You will of course remember this blog post from almost three years ago, “Why Stratified Tanks Stir Me Up.” I mean, who wouldn’t remember a complaint-ridden, anguish-filled, and slyly-insulting post by an aging technologist who fears that the complexities of two-phase tank dynamics under quasi-steady conditions won’t be solved in his lifetime?
Thermally-stratified tanks are encountered in long-term storage of cryogenic liquids, amongst other applications. All of their complexities still elude simulation using reasonable processing power.
You might think that if you heated a tank that is half full of water or propane, you could accurately predict the pressure rise over time. Nope.
Same thing for cryogen tanks partially filled with say liquid nitrogen or liquefied air, where you don’t even have to heat them: the environment does that for you. But when does the vent valve open? Good luck with that.
Or you might think that if you proceeded to drain said tank, you could accurately predict the temperature of the liquid coming out as a function of time. Not really.
But there is some progress to report, or I wouldn’t be posting on this subject again.
First, shortly after that last Stratified Tank post, we learned that we could improve our Compartment methods by isolating part of the liquid into a core that is separate from the warm boundary layers and surface layer:
This helped us better predict pressure rises, though the uncertainty remains over exactly how much liquid to isolate into a core, or how well to recirculate it with the rest of the liquid.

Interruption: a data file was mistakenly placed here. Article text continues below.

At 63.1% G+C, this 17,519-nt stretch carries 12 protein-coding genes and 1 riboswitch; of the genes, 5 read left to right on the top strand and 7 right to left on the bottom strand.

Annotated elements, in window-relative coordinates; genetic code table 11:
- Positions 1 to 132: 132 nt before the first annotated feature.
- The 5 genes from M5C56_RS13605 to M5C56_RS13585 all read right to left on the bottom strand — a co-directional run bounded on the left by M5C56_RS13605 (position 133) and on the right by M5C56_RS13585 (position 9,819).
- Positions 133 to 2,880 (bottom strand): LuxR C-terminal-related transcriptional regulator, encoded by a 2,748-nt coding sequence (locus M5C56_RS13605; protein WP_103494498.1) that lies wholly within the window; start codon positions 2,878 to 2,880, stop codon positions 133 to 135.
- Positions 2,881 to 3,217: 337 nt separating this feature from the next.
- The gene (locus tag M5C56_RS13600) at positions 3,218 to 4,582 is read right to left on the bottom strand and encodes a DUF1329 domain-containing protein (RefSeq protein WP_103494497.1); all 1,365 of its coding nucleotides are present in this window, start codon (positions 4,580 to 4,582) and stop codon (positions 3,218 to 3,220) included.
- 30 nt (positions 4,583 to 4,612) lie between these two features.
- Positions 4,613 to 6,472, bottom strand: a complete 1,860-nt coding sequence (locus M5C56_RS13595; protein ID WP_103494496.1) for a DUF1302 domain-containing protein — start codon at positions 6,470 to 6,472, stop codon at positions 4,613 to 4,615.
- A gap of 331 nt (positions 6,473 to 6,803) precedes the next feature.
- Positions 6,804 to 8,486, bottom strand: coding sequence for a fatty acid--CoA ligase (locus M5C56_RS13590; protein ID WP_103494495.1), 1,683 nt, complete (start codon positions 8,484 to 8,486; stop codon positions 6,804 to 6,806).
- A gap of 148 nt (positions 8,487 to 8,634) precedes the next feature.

Still, it was a thrill to find that yet another industry and application had discovered the same trick (though embarrassing to learn that they had discovered it decades earlier): people concerned with BLEVE.
What’s BLEVE, you ask? Well, fortunately there is always a violent or dangerous YouTube video to help explain about anything: Witnessing a BLEVE
But this step forward (or catch-up step, depending on your viewpoint) did little to assist with predicting extracted liquid temperature profiles. Those profiles help figure out whether a downstream pump is going to literally spin its wheels if cavitation occurs.
Many years ago, I had made a simple stack-of-pancakes style stratified tank model with a superimposed boundary layer. I updated it later to include a “flat-front Pipe:” a FloCAD tool normally used to simulate priming of a line with liquid or purging of a line with gas. That model involved a lot of logic and other customizations, and it couldn’t handle complexly shaped tanks or finely meshed walls. I don’t want to even link to it: too embarrassing. But it could predict extracted temperatures to a first order, at least.
Recently, I found a way to combine the ability of a Compartment to handle complex geometry with a flat-front Pipe’s ability to handle a temperature gradient in the core, including while it drains. I also exploited other new features to clean up the ullage (vapor/gas) model, and to make the rest of it easier to set up and faster to solve than prior attempts.
So now we can get nice profiles of liquid temperature over days of simulation in minutes of simulation on a PC, plus a better estimate of extracted subcooling while draining.
This isn’t the final answer of course. There are still significant unknowns to be calibrated against test data. Or against sufficiently detailed and trusted CFD runs, provided you can afford to run them long enough to wash out guessed initial conditions, and provided they don’t struggle with little details like subcooled boiling accelerated boundary layers.
It is also refreshing to see that more and more attention is being paid to this concern. A recent NASA Research Announcement (NRA) is seeking for ways to combine the speed of lumped-parameter approaches like the above with the ability to make fewer assumptions using CFD. The hope is either to speed up CFD for this special class of problem, or to produce a hybridized method.
Fingers crossed that they succeed, so that neither of us has to endure another post like this!